Canadian turned Bajan has the last word on the PWC Barbados Globe and Mail story

Friends, some of you agreed with our coverage of the Dark Days in Barbados story in Canada’s Globe and Mail newspaper, and others thought we over-did it. A few readers hit the roof in anger – either at us or the newspaper depending on their feelings. Others thought we should leave Elaine Sibson alone, which is an interesting position considering Ms. Sibson was the one who volunteered to tell her personal story to the world via the Globe and Mail.

CTV Television and other Canadian outlets also carried Gordon Pitts’ “Dark days in Barbados”

For some reason this story generated very high attention with BFP’s readership and internationally. In the last 24 hours over five thousand people read each of our articles on the Globe and Mail story. There were many different opinions and perspectives. (As a side note, after reading the PWC stories, thousands of people stayed and read dozens of other articles here at Barbados Free Press.)

One BFP reader raised a point that we’d never considered and is, upon reflection, something that the Globe and Mail left out. It is a factor that might or might not have had a major influence on Ms. Sibson’s decision to move to Barbados and her subsequent trouble adjusting. We’ll let a BFP reader (and divorced father) say it for himself…

She had a divorce, was awarded custody of her 12 year old daughter and what did she do? She requested a job thousands of miles away from the girl’s father. That sounds not nice to me and any other divorced father who knows the pain.

Move-Away Moms Harm Children

Moms who take their children and move away from their children’s fathers create life-long hardship for their children. Granted there are rare exceptions when a move may be warranted. But they far rarer than NOWers (National Organization of Women -ed) admit.

Generally, move-away-moms move primarily for their own best interest and not their children’s…”

… you can read his entire comment here: Nice Lady? Fathers’ Rights Now!

Food for thought, for sure.

But okay, it’s time to move on to other stories and we’ll do so now. Although the comments will remain open, this is the last BFP will say about the story. We’ll let the last word in our article be spoken by someone who disagrees with BFP’s coverage.

Dear Barbados Free Press,

Your less then stellar story on “Globe and Mail changes misleading website headline – print edition still proclaims “Dark Days in Barbados” has had me irritated all day.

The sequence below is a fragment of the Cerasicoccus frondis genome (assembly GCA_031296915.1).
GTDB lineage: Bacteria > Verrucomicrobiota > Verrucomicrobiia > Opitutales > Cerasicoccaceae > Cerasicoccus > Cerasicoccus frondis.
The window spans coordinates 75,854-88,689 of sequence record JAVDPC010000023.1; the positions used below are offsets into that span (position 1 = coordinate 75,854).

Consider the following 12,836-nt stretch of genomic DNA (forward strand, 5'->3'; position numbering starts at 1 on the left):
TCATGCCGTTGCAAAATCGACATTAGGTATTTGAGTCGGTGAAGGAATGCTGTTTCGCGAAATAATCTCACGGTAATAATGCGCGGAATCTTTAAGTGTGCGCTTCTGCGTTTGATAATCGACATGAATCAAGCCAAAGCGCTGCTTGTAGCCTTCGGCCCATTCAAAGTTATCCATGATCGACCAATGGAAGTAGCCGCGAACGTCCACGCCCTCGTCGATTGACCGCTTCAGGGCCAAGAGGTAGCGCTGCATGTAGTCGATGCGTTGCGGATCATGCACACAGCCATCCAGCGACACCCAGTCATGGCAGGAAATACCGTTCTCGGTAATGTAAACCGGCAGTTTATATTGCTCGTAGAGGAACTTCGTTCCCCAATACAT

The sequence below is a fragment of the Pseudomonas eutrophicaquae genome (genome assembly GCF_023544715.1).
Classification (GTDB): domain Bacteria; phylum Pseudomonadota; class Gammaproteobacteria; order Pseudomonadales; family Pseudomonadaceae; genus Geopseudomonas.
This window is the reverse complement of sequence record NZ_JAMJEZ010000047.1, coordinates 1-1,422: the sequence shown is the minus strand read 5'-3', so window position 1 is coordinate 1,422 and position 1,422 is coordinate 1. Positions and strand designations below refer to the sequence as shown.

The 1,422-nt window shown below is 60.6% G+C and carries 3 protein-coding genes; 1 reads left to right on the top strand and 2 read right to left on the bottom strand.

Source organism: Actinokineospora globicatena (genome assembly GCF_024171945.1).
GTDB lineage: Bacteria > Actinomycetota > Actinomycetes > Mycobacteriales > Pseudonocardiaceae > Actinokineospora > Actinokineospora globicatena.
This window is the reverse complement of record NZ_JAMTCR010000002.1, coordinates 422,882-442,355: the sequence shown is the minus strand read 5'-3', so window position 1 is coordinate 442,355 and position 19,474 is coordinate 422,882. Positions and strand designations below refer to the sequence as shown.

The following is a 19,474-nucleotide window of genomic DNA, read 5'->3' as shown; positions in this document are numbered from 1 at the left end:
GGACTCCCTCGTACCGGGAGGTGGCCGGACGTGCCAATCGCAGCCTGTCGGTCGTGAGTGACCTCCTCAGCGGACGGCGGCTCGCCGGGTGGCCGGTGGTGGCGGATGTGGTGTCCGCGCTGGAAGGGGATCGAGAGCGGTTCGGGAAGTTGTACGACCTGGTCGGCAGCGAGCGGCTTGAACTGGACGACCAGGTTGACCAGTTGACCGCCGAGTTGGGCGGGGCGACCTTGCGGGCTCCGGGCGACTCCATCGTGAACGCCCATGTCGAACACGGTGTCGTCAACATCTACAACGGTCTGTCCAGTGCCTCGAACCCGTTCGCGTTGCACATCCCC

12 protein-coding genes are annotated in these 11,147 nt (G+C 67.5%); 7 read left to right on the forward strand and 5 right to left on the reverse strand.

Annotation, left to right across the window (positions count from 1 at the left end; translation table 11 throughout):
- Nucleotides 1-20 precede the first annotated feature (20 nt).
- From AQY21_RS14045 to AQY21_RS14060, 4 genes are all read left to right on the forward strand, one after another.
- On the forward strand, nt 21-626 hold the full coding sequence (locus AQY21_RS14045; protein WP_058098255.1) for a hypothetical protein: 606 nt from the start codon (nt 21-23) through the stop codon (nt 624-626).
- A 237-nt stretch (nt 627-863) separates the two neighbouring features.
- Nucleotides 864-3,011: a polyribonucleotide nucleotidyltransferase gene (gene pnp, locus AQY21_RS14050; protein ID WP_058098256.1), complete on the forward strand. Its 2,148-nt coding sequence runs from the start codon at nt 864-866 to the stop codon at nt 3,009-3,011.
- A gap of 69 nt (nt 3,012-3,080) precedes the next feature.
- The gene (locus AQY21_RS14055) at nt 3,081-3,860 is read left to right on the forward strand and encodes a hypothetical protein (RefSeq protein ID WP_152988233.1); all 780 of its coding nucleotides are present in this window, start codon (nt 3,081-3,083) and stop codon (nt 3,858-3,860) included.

I am a Canadian, presently living in Barbados, and am married to a Bajan, but, it hasn’t always been easy!

You want coverage and only good shining words about Barbados in all papers? Not gine ta happen ya.

I can sympathize with the woman as I to had to deal with the culture shock, it is up to the individual how they deal with it.

I’ve had to deal with the humiliation of being treated less then human by the Barbados immigration dept, in Bridgetown, this goes on daily there.

When coming to Barbados, working in a supervisory capacity, Bajan’s show a whole different side.

She wrote an article and her experience wasn’t all it could have been, but the article headline was hardly misleading! The fact that the paper changed the article headline is a fact of Canadians being nice to a fault.

(Sent via email to BFP. Name provided to BFP but not published by our editor)

About these ads

3 Comments

Filed under Barbados, Business & Banking, Culture & Race Issues

3 responses to “Canadian turned Bajan has the last word on the PWC Barbados Globe and Mail story

  1. Donald Duck Esq

    Is there more to this story than what we are being told? I suspect so.

  2. Douglas Newsam

    @Donald – I suspect that you may be correct….. there is always (n + 1) sides to a story where “n” is the number of people involved!

  3. Rumboy.

    I think that this story has had more than enough coverage, surely there are more important things happening out there for our attention like Graeme Hall for example.

Tell the world what you think about this!

Fill in your details below or click an icon to log in:

WordPress.com Logo

You are commenting using your WordPress.com account. Log Out / Change )

Twitter picture

You are commenting using your Twitter account. Log Out / Change )

Facebook photo

You are commenting using your Facebook account. Log Out / Change )

Google+ photo

You are commenting using your Google+ account. Log Out / Change )

Connecting to %s